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Designing for Impact: An Approach to US Based Executive Education for Healthcare Professionals from China

There is limited evidence on how healthcare executive education programs can be structured to achieve impact, particularly within the rapidly advancing healthcare systems in China. This study reviews the design and evolution of three programs hosted by the University of Michigan Medical School to engage mid-level healthcare leaders from three healthcare institutions in China. Program participants included 40 Chinese physicians and administrators from 13 hospitals across the three healthcare institutions. The Kirkpatrick model was used to structure an approach to evaluate the learner outcomes. The programs were well received, with the effectiveness score in the first three Kirkpatrick-levels of reaction, knowledge acquisition and application of learning being 4.61, 4.34, and 3.55, respectively (on a five-point Likert rating with 5 as the highest rating). The results demonstrate the ability to co-design executive education programs with learners who advance the expected outcomes beyond mere satisfaction with their participation in the program. This approach is increasing the demand among healthcare institutions and their employees in China for these programs at University of Michigan Medical School.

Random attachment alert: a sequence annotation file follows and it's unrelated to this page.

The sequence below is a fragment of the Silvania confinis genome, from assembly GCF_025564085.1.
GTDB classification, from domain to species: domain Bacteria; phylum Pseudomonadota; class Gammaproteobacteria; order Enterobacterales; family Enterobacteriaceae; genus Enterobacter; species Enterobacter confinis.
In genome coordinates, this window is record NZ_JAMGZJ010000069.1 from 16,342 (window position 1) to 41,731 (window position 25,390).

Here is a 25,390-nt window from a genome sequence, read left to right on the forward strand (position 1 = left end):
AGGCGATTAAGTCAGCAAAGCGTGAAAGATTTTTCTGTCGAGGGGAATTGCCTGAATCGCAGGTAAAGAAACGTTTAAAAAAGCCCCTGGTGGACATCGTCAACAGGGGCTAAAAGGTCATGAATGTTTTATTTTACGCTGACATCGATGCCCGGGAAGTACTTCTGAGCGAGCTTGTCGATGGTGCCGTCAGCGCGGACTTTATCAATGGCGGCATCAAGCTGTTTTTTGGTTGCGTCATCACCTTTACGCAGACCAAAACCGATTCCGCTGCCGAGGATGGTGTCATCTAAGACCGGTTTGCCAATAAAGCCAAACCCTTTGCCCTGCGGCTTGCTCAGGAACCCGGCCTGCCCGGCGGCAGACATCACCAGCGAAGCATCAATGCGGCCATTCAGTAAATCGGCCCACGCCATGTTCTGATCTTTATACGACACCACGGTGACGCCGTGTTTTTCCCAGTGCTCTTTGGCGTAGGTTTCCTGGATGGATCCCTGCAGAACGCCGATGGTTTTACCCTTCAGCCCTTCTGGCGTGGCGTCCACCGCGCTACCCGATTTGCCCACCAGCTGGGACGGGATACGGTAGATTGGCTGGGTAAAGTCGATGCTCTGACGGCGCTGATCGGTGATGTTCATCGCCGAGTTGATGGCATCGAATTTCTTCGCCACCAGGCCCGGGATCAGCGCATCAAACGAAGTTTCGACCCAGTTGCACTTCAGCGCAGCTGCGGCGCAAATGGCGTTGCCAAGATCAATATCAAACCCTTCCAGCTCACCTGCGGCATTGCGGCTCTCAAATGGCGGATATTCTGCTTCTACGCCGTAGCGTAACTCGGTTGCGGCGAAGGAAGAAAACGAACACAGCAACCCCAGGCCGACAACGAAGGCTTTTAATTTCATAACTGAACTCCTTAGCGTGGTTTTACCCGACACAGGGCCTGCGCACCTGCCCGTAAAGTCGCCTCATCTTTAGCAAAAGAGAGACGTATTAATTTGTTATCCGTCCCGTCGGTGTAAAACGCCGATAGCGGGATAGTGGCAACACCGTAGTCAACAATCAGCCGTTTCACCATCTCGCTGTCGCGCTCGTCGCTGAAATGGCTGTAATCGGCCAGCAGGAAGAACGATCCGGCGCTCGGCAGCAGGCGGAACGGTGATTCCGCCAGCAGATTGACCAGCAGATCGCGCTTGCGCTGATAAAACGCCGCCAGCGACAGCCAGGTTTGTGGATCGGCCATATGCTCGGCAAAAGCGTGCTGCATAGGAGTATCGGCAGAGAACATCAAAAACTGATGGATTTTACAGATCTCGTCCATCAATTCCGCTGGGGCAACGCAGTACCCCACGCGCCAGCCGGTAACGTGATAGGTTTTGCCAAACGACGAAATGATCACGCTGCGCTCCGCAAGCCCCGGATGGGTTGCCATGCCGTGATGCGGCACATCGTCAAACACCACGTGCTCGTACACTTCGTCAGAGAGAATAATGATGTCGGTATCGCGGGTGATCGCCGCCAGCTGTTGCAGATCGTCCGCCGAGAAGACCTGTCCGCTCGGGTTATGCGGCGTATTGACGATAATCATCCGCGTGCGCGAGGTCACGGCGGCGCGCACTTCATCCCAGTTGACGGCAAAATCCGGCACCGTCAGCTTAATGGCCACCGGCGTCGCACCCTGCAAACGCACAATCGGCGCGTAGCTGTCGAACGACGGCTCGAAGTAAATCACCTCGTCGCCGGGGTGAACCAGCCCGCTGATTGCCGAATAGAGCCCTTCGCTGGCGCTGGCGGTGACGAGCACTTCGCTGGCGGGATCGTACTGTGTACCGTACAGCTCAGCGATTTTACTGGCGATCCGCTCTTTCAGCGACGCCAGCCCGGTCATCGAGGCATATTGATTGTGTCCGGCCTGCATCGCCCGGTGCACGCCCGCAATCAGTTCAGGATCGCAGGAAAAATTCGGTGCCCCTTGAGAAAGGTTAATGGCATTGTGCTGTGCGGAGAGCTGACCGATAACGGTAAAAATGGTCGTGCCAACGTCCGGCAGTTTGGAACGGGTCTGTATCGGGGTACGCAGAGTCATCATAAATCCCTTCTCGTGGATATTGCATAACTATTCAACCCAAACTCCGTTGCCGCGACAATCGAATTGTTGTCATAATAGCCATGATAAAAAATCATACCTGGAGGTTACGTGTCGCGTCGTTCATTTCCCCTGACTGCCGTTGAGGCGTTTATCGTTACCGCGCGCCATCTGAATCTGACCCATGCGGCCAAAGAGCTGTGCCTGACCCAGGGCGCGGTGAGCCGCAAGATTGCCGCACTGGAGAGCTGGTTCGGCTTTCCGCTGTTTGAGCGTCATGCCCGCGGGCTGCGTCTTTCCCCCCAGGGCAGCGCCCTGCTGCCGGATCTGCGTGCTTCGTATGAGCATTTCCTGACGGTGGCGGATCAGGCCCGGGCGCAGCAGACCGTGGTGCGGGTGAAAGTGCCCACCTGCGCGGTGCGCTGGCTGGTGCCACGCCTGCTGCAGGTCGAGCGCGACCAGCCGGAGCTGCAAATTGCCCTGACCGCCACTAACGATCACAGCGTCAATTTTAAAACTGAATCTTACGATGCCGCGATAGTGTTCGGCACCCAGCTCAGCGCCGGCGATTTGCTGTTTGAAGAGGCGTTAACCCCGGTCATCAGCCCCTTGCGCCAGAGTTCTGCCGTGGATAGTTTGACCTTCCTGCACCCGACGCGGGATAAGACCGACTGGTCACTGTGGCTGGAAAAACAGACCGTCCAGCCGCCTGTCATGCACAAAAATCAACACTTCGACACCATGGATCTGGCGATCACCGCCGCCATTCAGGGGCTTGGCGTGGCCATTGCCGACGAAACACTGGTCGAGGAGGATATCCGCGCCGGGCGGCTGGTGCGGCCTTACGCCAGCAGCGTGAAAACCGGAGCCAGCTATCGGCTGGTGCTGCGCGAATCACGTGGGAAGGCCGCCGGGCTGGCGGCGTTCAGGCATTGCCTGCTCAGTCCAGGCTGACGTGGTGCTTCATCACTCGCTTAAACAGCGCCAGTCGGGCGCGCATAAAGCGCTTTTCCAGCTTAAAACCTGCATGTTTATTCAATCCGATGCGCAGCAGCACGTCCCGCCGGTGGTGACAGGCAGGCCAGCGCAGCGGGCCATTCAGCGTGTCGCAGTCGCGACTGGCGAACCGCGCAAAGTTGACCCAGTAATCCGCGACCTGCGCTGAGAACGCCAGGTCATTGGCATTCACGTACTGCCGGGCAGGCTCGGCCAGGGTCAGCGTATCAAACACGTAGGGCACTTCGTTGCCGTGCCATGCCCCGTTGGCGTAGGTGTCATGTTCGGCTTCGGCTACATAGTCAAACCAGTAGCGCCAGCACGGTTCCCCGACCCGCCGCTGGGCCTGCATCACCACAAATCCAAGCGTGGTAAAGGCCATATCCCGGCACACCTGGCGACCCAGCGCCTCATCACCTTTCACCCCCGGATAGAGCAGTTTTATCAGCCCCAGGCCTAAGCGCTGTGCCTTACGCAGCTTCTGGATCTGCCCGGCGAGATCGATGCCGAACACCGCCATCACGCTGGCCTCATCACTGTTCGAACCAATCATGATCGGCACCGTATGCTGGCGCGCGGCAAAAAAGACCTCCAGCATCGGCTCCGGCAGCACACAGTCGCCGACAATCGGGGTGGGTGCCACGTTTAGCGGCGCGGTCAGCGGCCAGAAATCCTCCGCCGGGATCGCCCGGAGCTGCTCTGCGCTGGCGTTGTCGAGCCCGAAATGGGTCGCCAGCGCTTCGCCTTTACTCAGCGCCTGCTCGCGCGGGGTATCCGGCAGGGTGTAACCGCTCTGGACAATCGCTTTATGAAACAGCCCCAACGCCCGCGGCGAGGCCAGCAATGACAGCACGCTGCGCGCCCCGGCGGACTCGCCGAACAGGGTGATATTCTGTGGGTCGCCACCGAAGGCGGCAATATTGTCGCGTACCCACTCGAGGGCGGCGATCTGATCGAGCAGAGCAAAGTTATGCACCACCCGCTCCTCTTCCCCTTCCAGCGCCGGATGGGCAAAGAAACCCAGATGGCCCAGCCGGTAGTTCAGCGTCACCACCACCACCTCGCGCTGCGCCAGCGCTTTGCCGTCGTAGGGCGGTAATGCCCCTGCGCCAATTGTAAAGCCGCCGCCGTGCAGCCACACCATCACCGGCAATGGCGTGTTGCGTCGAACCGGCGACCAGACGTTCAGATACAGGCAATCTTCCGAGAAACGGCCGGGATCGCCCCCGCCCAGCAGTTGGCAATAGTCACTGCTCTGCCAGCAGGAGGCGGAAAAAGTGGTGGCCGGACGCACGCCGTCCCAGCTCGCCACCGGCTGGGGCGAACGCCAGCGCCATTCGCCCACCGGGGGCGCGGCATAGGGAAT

Healthcare Executive Education, Program Design, Co-designing, Program Evaluation, Kirkpatrick Evaluation Model

Jiawei Ribaudo, Amy Huang, Elizabeth Kaselitz, Joseph Charles Kolars. (2021). Designing for Impact: An Approach to US Based Executive Education for Healthcare Professionals from China. Journal of Human Resource Management, 9(3), 77-87.

Copyright © 2021 Authors retain the copyright of this article.
This article is an open access article distributed under the Creative Commons Attribution License ( which permits unrestricted use, distribution, and reproduction in any medium, provided the original work is properly cited.

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